I'm expecting to see all sorts of C-suite hospital execs and healthcare IT gurus wandering the aisles at the HIMSS 2006 meeting this month, many claiming to be in search of the future. But if you really want a future in 2007 that keeps you employed in 2006, the suggestion is to "walk softly - and carry a big stick." You know, the stick marked - "Payment will be made upon customer acceptance of completed testing per specification." That's right - the stick exclusively reserved for your current vendors of projects in progress.
Yes, there will be many can't-miss educational sessions at HIMSS, a packed minefield of exhibitors to navigate and plenty of colleagues interested in shoptalk. On display, there will be many valuable products that can bring immediate value into your healthcare organization.
But as attendees sort through the countless propositions to find actionable value, the bold go forth heavily armored. The bottom line? At this meeting, the primary objective is to concentrate on ensuring that your current projects will in fact deliver the promised value.
In reality, most attendees aren't searching for the perfect healthcare IT solution or even the best solution, despite exhibit hall advertising and hopes to the contrary. Many CIOs have now given up looking for their ROI on last year's projects. That's certainly understandable, after all of the integration issues and extra costs that appeared on the road to installation.
Attendees are more likely confirming their selections for this year's projects, many of which reside in safety zones of applications and vendors that deliver incremental improvements to the existing jumble of network and clinical solutions.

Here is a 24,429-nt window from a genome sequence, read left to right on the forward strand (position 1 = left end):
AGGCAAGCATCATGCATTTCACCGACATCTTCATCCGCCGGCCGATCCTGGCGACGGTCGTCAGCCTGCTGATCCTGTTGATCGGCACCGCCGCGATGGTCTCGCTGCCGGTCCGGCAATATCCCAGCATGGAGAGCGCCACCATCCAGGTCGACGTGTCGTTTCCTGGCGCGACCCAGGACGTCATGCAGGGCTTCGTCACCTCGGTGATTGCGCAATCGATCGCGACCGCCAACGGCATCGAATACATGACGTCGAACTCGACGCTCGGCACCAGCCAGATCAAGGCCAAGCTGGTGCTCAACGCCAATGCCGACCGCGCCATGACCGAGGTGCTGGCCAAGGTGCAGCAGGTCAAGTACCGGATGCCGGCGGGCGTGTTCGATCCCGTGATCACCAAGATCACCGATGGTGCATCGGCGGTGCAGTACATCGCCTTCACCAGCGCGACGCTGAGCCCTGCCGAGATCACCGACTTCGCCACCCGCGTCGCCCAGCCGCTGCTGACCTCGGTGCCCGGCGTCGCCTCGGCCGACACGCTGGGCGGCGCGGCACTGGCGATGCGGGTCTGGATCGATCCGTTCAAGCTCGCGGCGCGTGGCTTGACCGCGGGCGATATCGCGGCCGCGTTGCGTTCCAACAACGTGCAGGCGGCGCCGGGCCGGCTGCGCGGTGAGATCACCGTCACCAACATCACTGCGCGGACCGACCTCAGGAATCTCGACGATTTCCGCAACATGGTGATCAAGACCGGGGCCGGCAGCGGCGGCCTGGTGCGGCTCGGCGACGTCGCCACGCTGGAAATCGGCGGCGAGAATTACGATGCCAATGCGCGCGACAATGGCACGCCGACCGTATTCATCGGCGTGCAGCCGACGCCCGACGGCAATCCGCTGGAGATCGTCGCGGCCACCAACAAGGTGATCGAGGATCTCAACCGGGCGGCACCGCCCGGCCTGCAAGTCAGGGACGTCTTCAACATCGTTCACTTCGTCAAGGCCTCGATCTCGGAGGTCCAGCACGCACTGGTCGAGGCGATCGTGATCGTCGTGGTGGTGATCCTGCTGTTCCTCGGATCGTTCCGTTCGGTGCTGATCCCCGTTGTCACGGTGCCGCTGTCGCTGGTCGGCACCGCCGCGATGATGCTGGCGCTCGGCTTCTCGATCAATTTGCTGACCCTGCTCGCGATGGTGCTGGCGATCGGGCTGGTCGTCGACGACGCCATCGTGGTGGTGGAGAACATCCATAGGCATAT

You will likely recognize today's typical hospital IT environment - the one with multiple networks, telephone systems and different suppliers of HIS, pharmacy, PACS, RIS, LIS and billing systems.
What to look for
The message to HIMSS attendees this year is to decide if your present vendors are going to still be with you two to three years from now. The unwritten question is "Do they have what it takes to keep up with both the market and my needs?"
OK, it sounds like an unfair task, but the signs of life are not too difficult to spot in these creatures. Here are a few recommendations.
The vendors with a future all have a roadmap that defines the path of their products over the next two, three and five years. This includes extensions of current functions, new functions, new applications and inter-connections to other systems.
The key is to learn if you and the vendor are on the same road, hopefully yes. Simply put, the future is an integrated enterprise of clinical systems able to connect with the distributed universe of care providers and mobile patients. The details on this are a laundry list of functions that support the work processes of your facility.
At the leading vendors, everyone knows about this tool. If you don't find it after a few queries, the red flag should go up - do these people really know where they are going, or are they on the path to "dead end IT" or a candidate for consolidation.
2. Tell me about interoperability
The buzzword for 2005 returns again in 2006 - bigger and stronger. Interoperability includes some measurable and finite performance metrics, and it also represents a commitment to product design and development that connects systems and work processes in a multi-vendor world.
The use of standards and open systems is noted and advertised by these suppliers, and they generally have a bias towards rejection of proprietary tools. Interoperability can deliver solid value to users, but often offers less value to vendors - which explains some of the market tension in this area over the past few years. Interoperability has seen extensive development, but much of this work remains unused to date and not built into products for sale. So, ask, listen and learn.
3. Let's talk technology & IT developments
The world of healthcare IT progress depends in large degree upon progress in the larger IT world. Please ask your current and potential vendors what developments from the mainstream IT world they are building in to their new products. Among the many technologies that are driving change in IT are telecommunications, CPUs (multi-core), networks, graphics chips, data storage and display monitors.
Want to lose some sleep at night? Try checking out the P &L statements of your IT vendors.